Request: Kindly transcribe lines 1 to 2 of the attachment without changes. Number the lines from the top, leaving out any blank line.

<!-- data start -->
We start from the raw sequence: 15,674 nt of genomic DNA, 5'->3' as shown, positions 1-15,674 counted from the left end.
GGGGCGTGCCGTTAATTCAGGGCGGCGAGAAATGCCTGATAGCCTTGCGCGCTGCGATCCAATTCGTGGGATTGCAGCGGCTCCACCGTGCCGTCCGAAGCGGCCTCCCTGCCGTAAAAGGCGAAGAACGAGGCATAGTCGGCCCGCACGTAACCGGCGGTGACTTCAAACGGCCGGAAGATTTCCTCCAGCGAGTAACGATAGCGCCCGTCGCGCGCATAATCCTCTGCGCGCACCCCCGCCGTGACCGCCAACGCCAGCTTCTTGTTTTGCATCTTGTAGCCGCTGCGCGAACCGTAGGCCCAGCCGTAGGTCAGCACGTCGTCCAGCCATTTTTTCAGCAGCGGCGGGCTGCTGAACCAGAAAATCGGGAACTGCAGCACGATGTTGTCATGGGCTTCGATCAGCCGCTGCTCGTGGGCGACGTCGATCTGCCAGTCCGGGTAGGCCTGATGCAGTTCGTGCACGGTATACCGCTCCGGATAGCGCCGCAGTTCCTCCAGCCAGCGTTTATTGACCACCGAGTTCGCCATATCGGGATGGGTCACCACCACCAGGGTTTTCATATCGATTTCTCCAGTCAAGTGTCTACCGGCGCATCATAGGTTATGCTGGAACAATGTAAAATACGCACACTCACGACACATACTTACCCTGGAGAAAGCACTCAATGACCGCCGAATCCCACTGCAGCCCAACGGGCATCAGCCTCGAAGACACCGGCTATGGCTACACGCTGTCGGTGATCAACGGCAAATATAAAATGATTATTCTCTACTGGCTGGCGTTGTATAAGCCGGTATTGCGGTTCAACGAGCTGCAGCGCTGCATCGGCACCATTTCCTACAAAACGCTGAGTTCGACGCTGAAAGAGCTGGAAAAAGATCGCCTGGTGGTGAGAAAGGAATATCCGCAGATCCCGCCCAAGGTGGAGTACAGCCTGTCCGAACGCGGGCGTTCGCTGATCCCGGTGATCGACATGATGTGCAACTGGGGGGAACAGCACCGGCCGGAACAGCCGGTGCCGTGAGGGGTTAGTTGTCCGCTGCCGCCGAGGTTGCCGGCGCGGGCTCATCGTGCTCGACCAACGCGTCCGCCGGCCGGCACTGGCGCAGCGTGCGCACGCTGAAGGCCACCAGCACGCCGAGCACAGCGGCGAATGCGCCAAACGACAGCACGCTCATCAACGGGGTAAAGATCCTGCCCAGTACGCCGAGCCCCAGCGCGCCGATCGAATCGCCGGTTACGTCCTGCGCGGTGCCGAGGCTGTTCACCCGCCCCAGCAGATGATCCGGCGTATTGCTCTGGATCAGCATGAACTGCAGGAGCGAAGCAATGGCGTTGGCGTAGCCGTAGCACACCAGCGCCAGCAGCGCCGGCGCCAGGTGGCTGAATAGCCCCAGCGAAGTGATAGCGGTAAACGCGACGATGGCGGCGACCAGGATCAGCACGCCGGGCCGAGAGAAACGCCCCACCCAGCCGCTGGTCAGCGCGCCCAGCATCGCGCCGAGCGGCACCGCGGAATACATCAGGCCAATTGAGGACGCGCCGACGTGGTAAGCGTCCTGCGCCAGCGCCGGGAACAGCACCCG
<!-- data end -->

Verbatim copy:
We start from the raw sequence: 15,674 nt of genomic DNA, 5'->3' as shown, positions 1-15,674 counted from the left end.
GGGGCGTGCCGTTAATTCAGGGCGGCGAGAAATGCCTGATAGCCTTGCGCGCTGCGATCCAATTCGTGGGATTGCAGCGGCTCCACCGTGCCGTCCGAAGCGGCCTCCCTGCCGTAAAAGGCGAAGAACGAGGCATAGTCGGCCCGCACGTAACCGGCGGTGACTTCAAACGGCCGGAAGATTTCCTCCAGCGAGTAACGATAGCGCCCGTCGCGCGCATAATCCTCTGCGCGCACCCCCGCCGTGACCGCCAACGCCAGCTTCTTGTTTTGCATCTTGTAGCCGCTGCGCGAACCGTAGGCCCAGCCGTAGGTCAGCACGTCGTCCAGCCATTTTTTCAGCAGCGGCGGGCTGCTGAACCAGAAAATCGGGAACTGCAGCACGATGTTGTCATGGGCTTCGATCAGCCGCTGCTCGTGGGCGACGTCGATCTGCCAGTCCGGGTAGGCCTGATGCAGTTCGTGCACGGTATACCGCTCCGGATAGCGCCGCAGTTCCTCCAGCCAGCGTTTATTGACCACCGAGTTCGCCATATCGGGATGGGTCACCACCACCAGGGTTTTCATATCGATTTCTCCAGTCAAGTGTCTACCGGCGCATCATAGGTTATGCTGGAACAATGTAAAATACGCACACTCACGACACATACTTACCCTGGAGAAAGCACTCAATGACCGCCGAATCCCACTGCAGCCCAACGGGCATCAGCCTCGAAGACACCGGCTATGGCTACACGCTGTCGGTGATCAACGGCAAATATAAAATGATTATTCTCTACTGGCTGGCGTTGTATAAGCCGGTATTGCGGTTCAACGAGCTGCAGCGCTGCATCGGCACCATTTCCTACAAAACGCTGAGTTCGACGCTGAAAGAGCTGGAAAAAGATCGCCTGGTGGTGAGAAAGGAATATCCGCAGATCCCGCCCAAGGTGGAGTACAGCCTGTCCGAACGCGGGCGTTCGCTGATCCCGGTGATCGACATGATGTGCAACTGGGGGGAACAGCACCGGCCGGAACAGCCGGTGCCGTGAGGGGTTAGTTGTCCGCTGCCGCCGAGGTTGCCGGCGCGGGCTCATCGTGCTCGACCAACGCGTCCGCCGGCCGGCACTGGCGCAGCGTGCGCACGCTGAAGGCCACCAGCACGCCGAGCACAGCGGCGAATGCGCCAAACGACAGCACGCTCATCAACGGGGTAAAGATCCTGCCCAGTACGCCGAGCCCCAGCGCGCCGATCGAATCGCCGGTTACGTCCTGCGCGGTGCCGAGGCTGTTCACCCGCCCCAGCAGATGATCCGGCGTATTGCTCTGGATCAGCATGAACTGCAGGAGCGAAGCAATGGCGTTGGCGTAGCCGTAGCACACCAGCGCCAGCAGCGCCGGCGCCAGGTGGCTGAATAGCCCCAGCGAAGTGATAGCGGTAAACGCGACGATGGCGGCGACCAGGATCAGCACGCCGGGCCGAGAGAAACGCCCCACCCAGCCGCTGGTCAGCGCGCCCAGCATCGCGCCGAGCGGCACCGCGGAATACATCAGGCCAATTGAGGACGCGCCGACGTGGTAAGCGTCCTGCGCCAGCGCCGGGAACAGCACCCG